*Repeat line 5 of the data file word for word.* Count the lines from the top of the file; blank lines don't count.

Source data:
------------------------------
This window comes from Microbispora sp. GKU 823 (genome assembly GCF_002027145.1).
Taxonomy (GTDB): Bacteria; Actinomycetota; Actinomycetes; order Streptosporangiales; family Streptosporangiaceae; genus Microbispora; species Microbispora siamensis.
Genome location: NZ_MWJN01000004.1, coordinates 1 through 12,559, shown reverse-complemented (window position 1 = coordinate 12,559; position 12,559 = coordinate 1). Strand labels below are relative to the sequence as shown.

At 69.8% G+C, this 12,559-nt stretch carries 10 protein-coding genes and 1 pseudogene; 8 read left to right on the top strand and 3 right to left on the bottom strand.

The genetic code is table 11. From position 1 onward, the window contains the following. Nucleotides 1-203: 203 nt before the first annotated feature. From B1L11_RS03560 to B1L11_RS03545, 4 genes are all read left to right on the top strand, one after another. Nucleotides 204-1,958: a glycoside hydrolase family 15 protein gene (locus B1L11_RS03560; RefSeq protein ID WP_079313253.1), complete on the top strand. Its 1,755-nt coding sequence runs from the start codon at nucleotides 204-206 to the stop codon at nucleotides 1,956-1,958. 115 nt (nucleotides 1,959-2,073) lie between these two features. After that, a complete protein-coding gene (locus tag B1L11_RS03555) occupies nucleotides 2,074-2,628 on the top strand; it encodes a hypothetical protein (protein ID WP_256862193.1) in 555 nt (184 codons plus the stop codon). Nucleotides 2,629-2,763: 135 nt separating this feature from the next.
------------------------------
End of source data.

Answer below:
The genetic code is table 11. From position 1 onward, the window contains the following. Nucleotides 1-203: 203 nt before the first annotated feature. From B1L11_RS03560 to B1L11_RS03545, 4 genes are all read left to right on the top strand, one after another. Nucleotides 204-1,958: a glycoside hydrolase family 15 protein gene (locus B1L11_RS03560; RefSeq protein ID WP_079313253.1), complete on the top strand. Its 1,755-nt coding sequence runs from the start codon at nucleotides 204-206 to the stop codon at nucleotides 1,956-1,958. 115 nt (nucleotides 1,959-2,073) lie between these two features. After that, a complete protein-coding gene (locus tag B1L11_RS03555) occupies nucleotides 2,074-2,628 on the top strand; it encodes a hypothetical protein (protein ID WP_256862193.1) in 555 nt (184 codons plus the stop codon). Nucleotides 2,629-2,763: 135 nt separating this feature from the next.